- Go to meetups and pitches to talk to people about your product. I gave talked to and gave my business card out to almost everyone at the TechCrunch Pitch event and then followed up with everyone via e-mail the next day. E-mail is most likely to be considered spam so I was careful to spend some time visiting each person’s website to give them some feedback on that as well as their pitch the day before. Mentioning my company was a single line at the end of the e-mail. This is a good way to build long term relationships so if they don’t need your product now, they will still remember you in the future. This has resulted in some signups and I’m going to be meeting up with some of the guys at the next event we’re at.
- Ask HN. If your target market is technical then post an Ask HN thread on news.ycombinator.com asking for reviews of your product. This is not something I’ve done yet but do plan to. They appear quite regularly and seem to give good feedback in the comments.
Feedback – it’s all about phoning customers
If you don’t get feedback from users then there is no point in running the beta. I have tried e-mail and survey based feedback in the past but for Server Density, I have been phoning customers directly. This has proved vastly more successful in receiving quality feedback. I start with a couple of set questions I want to ask all users but the natural flow of the conversation usually leads onto discussing other areas, finding out more how the customer is actually using the product and the best bit – whether they sound genuinely excited and interested by what you’re doing.
It is incredibly rewarding to talk to people who are using your software and loving it! Even if you don’t get anything useful (we have from every call), it will give you more incentive to continue working on the product.
In addition to the benefits you get as a developer or business owner, it increases confidence in your company. People are used to dealing with faceless corporations and call centres so having the lead developer or company founder call you generates a level of trust. We’ve had feedback to this effect – people telling us how unusual it is to have a company care enough to talk to users, even when they’re not paying.
As an example, one of the first users I spoke to suggested what became the Server Snapshot feature which was mentioned in a call I had today with a completely different user as being an excellent feature that they were able to make use of in the last few days.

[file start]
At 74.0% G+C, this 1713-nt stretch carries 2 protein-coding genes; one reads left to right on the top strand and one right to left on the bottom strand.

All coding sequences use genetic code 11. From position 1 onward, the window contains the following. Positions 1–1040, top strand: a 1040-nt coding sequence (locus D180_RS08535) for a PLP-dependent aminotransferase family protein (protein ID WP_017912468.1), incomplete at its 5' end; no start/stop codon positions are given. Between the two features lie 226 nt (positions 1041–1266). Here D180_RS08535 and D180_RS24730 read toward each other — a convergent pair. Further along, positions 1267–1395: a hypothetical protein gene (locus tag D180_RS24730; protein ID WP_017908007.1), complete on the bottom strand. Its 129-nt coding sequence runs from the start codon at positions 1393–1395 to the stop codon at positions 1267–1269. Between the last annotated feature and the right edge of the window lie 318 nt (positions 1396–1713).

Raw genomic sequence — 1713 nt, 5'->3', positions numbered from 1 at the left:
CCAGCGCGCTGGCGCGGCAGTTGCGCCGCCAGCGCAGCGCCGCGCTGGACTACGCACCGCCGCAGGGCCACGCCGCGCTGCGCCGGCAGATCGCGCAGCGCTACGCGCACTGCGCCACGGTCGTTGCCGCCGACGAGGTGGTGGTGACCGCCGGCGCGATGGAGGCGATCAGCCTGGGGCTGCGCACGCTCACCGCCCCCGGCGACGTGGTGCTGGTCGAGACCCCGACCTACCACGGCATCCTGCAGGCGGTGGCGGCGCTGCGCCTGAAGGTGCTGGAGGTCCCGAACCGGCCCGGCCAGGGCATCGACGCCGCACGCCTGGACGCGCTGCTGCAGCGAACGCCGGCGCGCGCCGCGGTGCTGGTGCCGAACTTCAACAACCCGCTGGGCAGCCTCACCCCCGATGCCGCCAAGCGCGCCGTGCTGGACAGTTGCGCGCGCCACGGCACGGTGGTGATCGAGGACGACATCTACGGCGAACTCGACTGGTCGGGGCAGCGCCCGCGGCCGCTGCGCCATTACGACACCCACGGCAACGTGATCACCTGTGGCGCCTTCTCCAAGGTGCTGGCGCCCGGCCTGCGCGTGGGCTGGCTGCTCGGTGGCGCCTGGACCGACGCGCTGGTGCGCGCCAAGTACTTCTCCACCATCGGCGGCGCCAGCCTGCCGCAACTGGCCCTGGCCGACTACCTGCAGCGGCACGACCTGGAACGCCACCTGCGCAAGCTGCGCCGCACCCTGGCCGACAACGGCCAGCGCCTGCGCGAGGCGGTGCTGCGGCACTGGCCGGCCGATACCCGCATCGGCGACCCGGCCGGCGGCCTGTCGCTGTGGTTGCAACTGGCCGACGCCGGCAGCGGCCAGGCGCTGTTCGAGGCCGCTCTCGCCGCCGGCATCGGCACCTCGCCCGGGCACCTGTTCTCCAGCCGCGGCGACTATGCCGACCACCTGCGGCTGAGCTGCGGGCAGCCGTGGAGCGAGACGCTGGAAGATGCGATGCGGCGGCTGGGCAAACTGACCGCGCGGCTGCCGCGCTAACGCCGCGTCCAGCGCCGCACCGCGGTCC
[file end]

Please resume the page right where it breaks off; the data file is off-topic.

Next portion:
The steps I follow for each user are:
- E-mail the customer to ask them if they would like to give us some feedback via telephone. I always say it only takes a few minutes and that I will call them. I ask them when would be convenient. If the call runs longer then that’s fine. Most of the calls I’ve done have been about 5-10 minutes, with one for half an hour.
- Having arranged the time, I e-mail on the day just to remind and confirm.
- I call the number they have provided at the time agreed, introduce myself and check to make sure it is still convenient.
- Run through my prepared questions, taking notes and chatting to the customer off topic where appropriate. I try to stick to my structure but being flexible is important to allow the conversation to flow naturally.
- Once finished, I send a thank you e-mail and mention a few things that were discussed. For example if the customer suggested a feature, I explain that we’ll consider it and if it is already being developed, when we expect it to be done.
- I always make a note of every feature requested in our company wiki along with the customer who requested it so if we do implement it, I can tell the person who originally suggested it.
Questions I ask are:
- General impressions. This allows the user to talk about anything they like relevant to the product and often answers my later questions. This makes the call flow nicely and gives you the chance to talk about ideas and make notes as you’re going along.
- If relevant, ask about their specific usage of the product for example if they haven’t set up any alerts, why not.
- Ask what they were using before they started using Server Density. There are competitors that are likely to already being used so it is interesting to know who you’re up against. The important thing is to find out how your product compares to the competitor they switched from (or are using as well).
- Any suggestions for new features, if it wasn’t already discussed in the first version.
- Some statistical information about the OS / browser they use.
- Check if they want to say or ask anything else before finishing the call.
Managing users / feedback
When you are in private beta, it is important to keep following up users to get feedback and check how they’re doing. This is fine to do because they have already agreed to give feedback and given their permission for you to contact them. We usually follow up a week after signup to allow for time to use the product.
We use Highrise to keep track of all beta users and when we need to follow up. All communication is handled via FogBugz and notes are entered into a single case for that feedback call. 37signals ran a case study on our use of Highrise which goes into more detail on this.
Feedback is the ultimate goal. The strategy to achieving it is to have a small number of users you manually increase over time. Keep track of all communication and when you need to follow up with people and make sure you talk to customers on the phone.